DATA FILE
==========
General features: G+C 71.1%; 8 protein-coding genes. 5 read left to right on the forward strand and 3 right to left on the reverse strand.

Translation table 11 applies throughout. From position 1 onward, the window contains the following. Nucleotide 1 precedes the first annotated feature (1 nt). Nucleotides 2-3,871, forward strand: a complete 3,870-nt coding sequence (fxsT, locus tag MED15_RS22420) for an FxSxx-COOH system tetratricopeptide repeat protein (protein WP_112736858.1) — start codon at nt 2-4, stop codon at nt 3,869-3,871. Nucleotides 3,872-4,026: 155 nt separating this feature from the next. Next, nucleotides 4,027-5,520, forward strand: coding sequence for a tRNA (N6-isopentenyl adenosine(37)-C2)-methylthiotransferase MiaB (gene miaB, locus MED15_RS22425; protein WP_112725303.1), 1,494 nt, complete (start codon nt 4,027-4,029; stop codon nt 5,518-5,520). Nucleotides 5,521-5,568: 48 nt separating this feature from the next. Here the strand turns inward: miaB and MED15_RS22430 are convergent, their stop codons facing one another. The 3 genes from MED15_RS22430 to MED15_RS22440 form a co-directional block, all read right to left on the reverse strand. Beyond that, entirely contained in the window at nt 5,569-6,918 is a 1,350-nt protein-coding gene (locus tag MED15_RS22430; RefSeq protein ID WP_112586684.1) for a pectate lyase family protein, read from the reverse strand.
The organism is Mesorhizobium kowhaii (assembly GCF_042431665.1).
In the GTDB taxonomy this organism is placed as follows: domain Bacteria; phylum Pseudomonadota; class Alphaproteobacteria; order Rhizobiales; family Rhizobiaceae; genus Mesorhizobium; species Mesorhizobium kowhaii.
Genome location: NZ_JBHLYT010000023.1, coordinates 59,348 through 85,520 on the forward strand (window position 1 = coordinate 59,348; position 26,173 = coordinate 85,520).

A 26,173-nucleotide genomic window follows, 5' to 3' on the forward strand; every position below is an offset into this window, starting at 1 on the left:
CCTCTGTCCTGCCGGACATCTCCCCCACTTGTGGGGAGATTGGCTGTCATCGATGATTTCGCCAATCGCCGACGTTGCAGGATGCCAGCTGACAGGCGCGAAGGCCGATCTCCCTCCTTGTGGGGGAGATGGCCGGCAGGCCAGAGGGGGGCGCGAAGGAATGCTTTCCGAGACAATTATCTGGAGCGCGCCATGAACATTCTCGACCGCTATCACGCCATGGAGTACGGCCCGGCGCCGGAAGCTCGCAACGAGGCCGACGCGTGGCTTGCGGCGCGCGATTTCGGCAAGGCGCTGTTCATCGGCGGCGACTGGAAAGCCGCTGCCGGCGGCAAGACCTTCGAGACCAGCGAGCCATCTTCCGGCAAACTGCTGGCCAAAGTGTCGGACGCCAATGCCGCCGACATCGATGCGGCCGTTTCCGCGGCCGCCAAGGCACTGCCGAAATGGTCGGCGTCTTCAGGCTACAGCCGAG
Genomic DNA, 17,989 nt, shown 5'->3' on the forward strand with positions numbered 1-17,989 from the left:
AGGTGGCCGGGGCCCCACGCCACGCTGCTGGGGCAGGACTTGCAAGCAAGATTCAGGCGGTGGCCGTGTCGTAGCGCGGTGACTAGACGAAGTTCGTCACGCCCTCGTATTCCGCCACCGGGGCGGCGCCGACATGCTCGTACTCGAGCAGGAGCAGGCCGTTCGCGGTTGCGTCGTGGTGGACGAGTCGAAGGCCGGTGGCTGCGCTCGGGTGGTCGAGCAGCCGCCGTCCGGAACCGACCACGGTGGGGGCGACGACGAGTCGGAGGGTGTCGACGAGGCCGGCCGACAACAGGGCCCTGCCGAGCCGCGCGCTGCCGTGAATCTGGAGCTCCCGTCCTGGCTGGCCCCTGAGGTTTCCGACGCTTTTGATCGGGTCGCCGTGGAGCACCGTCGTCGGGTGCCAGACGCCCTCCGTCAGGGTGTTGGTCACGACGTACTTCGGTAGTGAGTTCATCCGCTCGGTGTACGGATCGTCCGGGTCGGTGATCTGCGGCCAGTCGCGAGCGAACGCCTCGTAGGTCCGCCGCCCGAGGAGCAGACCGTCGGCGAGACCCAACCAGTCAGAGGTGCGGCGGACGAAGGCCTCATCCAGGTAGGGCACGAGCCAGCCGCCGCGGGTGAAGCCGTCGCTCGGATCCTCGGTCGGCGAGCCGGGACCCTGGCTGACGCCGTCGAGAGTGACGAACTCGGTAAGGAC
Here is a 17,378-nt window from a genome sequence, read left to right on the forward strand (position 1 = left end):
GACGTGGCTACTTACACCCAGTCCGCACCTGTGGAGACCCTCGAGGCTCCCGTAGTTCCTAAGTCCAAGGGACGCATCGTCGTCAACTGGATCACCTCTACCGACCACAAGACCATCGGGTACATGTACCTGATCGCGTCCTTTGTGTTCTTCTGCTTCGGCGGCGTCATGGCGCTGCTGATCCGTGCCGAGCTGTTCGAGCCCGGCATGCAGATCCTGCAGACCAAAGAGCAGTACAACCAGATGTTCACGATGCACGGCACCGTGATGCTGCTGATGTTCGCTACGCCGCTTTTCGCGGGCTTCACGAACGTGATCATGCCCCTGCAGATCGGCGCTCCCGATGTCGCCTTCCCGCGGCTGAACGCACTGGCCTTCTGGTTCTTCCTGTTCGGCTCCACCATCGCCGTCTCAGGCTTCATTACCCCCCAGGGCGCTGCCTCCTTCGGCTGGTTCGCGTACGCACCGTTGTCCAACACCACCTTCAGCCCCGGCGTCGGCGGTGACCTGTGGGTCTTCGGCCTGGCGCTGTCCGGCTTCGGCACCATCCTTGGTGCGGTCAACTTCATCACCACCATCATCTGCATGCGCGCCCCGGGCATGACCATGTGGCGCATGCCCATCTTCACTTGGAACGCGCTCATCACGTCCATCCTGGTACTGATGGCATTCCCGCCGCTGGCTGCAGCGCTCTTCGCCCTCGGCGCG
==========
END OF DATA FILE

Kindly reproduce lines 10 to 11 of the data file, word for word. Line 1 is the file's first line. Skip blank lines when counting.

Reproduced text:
Here is a 17,378-nt window from a genome sequence, read left to right on the forward strand (position 1 = left end):
GACGTGGCTACTTACACCCAGTCCGCACCTGTGGAGACCCTCGAGGCTCCCGTAGTTCCTAAGTCCAAGGGACGCATCGTCGTCAACTGGATCACCTCTACCGACCACAAGACCATCGGGTACATGTACCTGATCGCGTCCTTTGTGTTCTTCTGCTTCGGCGGCGTCATGGCGCTGCTGATCCGTGCCGAGCTGTTCGAGCCCGGCATGCAGATCCTGCAGACCAAAGAGCAGTACAACCAGATGTTCACGATGCACGGCACCGTGATGCTGCTGATGTTCGCTACGCCGCTTTTCGCGGGCTTCACGAACGTGATCATGCCCCTGCAGATCGGCGCTCCCGATGTCGCCTTCCCGCGGCTGAACGCACTGGCCTTCTGGTTCTTCCTGTTCGGCTCCACCATCGCCGTCTCAGGCTTCATTACCCCCCAGGGCGCTGCCTCCTTCGGCTGGTTCGCGTACGCACCGTTGTCCAACACCACCTTCAGCCCCGGCGTCGGCGGTGACCTGTGGGTCTTCGGCCTGGCGCTGTCCGGCTTCGGCACCATCCTTGGTGCGGTCAACTTCATCACCACCATCATCTGCATGCGCGCCCCGGGCATGACCATGTGGCGCATGCCCATCTTCACTTGGAACGCGCTCATCACGTCCATCCTGGTACTGATGGCATTCCCGCCGCTGGCTGCAGCGCTCTTCGCCCTCGGCGCG